In a quest to make a bigger level about scholars’ non-public freedom, one Arizona mom pulled her son out of his college after he violated his college get dressed code by means of dressed in braids.
On January 31, Brittany Anderson of Phoenix gained a telephone name from Teleos Prep Academy, the place her 12-year-old son Nasir attends college. “A teacher [stated] that my son’s hair was against the school uniform policy, he is clean cut with 2 French braids going to the back,” Anderson wrote on Facebook. “The teacher told me I need to come and pick him up from school and basically could not return until his hair was no longer the same.”
Anderson’s publish persevered: “So I asked the teacher how are these kids able to freely express themselves if your trying to prohibit them from doing so? Of course the teacher had nothing to say, and people wonder why so many kids are [committing] suicide, to me that’s a form of bullying because your talking about my sons hair. My son is 12, no behavior issues, well mannered and is no trouble at all. So I asked the teacher and the front office staff if braids are a form of being in a gang or does it signify that my son is at all gang affiliated? Still no one had anything to say, except for one who [said] that there are not enough parents who challenge the handbook.”
Anderson felt strongly that her son’s coiffure was once suitable, so she selected to withdraw him from college. “I don’t believe in anyone dictating how my son should look especially if he’s following these uniform guidelines they have in place,” she wrote on Facebook. “My voice will be heard and I will not stop here.”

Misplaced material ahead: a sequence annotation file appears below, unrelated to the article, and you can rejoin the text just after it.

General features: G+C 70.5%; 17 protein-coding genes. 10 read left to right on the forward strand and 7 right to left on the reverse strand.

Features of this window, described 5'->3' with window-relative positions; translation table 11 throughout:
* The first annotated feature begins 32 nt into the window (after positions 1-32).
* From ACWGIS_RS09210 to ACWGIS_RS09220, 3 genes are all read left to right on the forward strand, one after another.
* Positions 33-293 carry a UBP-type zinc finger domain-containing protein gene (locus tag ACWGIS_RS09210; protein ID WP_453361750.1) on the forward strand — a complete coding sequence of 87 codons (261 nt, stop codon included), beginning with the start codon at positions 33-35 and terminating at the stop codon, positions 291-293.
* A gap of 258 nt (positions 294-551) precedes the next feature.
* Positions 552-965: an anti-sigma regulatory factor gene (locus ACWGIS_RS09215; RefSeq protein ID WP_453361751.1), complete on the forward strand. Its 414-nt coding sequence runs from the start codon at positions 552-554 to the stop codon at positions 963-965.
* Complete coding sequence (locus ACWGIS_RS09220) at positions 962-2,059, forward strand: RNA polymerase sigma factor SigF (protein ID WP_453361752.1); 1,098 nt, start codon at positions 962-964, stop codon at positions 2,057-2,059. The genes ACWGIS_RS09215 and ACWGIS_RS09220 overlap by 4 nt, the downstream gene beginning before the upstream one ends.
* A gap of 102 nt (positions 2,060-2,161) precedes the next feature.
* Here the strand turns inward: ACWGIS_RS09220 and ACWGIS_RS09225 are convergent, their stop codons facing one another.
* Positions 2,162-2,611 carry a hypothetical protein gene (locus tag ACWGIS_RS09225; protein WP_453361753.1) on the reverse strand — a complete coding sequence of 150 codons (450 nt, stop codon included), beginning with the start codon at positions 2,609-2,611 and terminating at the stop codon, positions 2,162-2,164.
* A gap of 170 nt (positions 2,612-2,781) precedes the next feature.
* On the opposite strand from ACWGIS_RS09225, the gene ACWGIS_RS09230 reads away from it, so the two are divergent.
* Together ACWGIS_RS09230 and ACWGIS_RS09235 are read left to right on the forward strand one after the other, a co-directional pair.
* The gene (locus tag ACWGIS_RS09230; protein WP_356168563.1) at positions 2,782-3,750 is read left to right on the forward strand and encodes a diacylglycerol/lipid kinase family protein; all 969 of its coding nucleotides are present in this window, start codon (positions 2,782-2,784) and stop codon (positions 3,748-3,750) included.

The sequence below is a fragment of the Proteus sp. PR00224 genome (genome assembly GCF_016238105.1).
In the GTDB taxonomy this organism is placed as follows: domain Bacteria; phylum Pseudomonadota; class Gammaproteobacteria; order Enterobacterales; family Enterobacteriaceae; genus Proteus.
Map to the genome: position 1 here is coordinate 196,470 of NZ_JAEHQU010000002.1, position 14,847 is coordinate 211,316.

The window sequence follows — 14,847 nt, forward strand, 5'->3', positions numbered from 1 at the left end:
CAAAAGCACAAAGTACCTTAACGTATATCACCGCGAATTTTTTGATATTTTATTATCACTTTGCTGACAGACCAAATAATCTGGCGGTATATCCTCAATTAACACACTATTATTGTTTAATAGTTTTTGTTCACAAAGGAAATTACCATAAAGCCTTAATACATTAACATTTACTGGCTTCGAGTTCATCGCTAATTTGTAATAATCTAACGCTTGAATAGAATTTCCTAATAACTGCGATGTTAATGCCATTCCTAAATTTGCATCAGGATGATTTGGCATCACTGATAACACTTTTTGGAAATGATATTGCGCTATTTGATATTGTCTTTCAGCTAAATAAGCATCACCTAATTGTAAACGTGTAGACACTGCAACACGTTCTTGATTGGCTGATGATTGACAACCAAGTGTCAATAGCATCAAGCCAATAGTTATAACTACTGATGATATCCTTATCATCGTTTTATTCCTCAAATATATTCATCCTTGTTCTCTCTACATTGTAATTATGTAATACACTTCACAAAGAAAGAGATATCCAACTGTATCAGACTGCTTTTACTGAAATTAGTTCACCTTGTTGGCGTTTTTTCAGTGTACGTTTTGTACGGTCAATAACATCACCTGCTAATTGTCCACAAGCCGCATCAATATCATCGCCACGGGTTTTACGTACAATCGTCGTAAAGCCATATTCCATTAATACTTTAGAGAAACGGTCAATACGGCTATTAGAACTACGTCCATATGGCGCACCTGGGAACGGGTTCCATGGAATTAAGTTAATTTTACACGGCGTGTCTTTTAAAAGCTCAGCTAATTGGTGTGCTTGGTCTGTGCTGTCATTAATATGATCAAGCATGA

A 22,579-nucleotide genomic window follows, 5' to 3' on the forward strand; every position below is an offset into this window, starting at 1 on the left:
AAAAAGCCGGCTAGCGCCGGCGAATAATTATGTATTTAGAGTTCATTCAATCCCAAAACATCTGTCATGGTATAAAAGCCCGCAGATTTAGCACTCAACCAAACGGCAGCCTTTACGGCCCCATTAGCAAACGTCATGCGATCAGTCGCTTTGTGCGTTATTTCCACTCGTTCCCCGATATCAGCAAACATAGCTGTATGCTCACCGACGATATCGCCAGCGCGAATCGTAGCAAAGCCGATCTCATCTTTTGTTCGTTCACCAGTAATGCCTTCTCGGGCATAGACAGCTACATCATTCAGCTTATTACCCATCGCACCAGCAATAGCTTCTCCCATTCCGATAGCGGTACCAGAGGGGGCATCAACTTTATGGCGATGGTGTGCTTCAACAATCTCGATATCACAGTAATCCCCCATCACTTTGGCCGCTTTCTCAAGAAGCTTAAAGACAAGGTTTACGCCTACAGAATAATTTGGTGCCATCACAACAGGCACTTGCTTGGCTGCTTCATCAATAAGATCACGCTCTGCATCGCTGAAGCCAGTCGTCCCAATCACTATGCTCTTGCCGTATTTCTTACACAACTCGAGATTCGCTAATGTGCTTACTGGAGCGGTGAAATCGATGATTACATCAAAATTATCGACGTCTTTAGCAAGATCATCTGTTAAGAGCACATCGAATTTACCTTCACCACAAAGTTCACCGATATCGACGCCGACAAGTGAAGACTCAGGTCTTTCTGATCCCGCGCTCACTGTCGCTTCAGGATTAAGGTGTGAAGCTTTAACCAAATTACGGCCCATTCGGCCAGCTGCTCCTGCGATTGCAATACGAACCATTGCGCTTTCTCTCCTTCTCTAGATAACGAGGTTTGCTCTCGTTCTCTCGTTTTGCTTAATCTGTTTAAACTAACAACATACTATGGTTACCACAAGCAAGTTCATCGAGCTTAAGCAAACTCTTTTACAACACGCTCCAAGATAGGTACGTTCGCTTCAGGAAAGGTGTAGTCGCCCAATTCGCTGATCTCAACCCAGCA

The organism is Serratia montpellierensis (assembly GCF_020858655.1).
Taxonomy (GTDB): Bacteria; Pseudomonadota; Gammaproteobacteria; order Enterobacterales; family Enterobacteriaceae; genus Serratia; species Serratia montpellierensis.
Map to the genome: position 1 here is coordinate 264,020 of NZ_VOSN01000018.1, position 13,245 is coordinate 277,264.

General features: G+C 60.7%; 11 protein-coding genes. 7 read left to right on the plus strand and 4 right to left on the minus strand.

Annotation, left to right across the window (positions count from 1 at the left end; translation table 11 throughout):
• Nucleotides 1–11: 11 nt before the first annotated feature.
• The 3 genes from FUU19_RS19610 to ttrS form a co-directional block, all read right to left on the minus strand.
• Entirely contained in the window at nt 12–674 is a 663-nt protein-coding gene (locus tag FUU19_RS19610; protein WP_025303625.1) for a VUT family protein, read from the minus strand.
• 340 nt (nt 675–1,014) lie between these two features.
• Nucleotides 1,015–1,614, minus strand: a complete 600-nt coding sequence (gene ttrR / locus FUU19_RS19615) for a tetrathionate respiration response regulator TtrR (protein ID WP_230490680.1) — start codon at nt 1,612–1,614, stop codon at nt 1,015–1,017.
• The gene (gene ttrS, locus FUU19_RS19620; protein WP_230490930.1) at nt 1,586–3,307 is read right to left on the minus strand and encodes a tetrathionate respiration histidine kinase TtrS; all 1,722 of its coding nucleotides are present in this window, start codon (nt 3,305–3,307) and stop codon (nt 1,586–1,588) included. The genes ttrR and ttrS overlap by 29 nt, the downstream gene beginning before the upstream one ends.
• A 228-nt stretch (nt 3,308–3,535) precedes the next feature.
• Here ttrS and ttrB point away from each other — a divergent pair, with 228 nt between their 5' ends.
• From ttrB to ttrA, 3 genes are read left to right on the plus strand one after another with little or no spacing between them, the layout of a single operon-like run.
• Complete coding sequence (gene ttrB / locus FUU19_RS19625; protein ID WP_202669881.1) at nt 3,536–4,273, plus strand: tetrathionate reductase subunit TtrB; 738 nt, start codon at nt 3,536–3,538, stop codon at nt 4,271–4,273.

On Thursday, Arizona information station ABC15, which broke the tale, revealed a portion of the college manual, which bans shaved heads, mohawks, rattails, ponytails, and, for boys handiest, braids.
“My son has been going to school with braided hair for the past six months, and Monday — the day of school pictures — was the first time I was notified that it was a problem,” Anderson, 32, a mom of 3, tells Yahoo Lifestyle. “I had previously received an email stating that hair had to be ‘well-maintained’ and ‘conservative,’ but with no further explanation.”
That day, Anderson left her activity as manager of affected person registration at a sanatorium and went to pick out up Nasir. Once there, she says she requested a instructor why braids had been a contravention. “I said, ‘Do you feel braids are gang-affiliated?’ and he didn’t answer, other than, ‘It’s the rules.’”
She provides, “If this was a problem six months ago, I would never have allowed my son to grow out his hair.”
Great Hearts Academies, which operates 28 constitution schools, together with Teleos Prep, didn’t go back Yahoo Lifestyle’s request for remark. However, it despatched the next remark to ABC15:
“As is the case with many public schools in Arizona, Great Hearts has a dress code policy for all of our academies. We are transparent about this policy and it is clearly stated in the Family Handbook, which is provided to parents to review and sign before their child starts school with us. We take great care in fairly and consistently upholding our policies for all students. We understand parents have a choice about where their children attend school, and some may not agree with our dress code policy, which is certainly their right. We’re sorry to see this family leave the Teleos Prep community, but we fully respect their decision to do so.”
Anderson enrolled her son in any other college that day and insists the drastic transfer was once important, telling Yahoo Lifestyle, “I never want my son to feel as though he doesn’t have a voice.”
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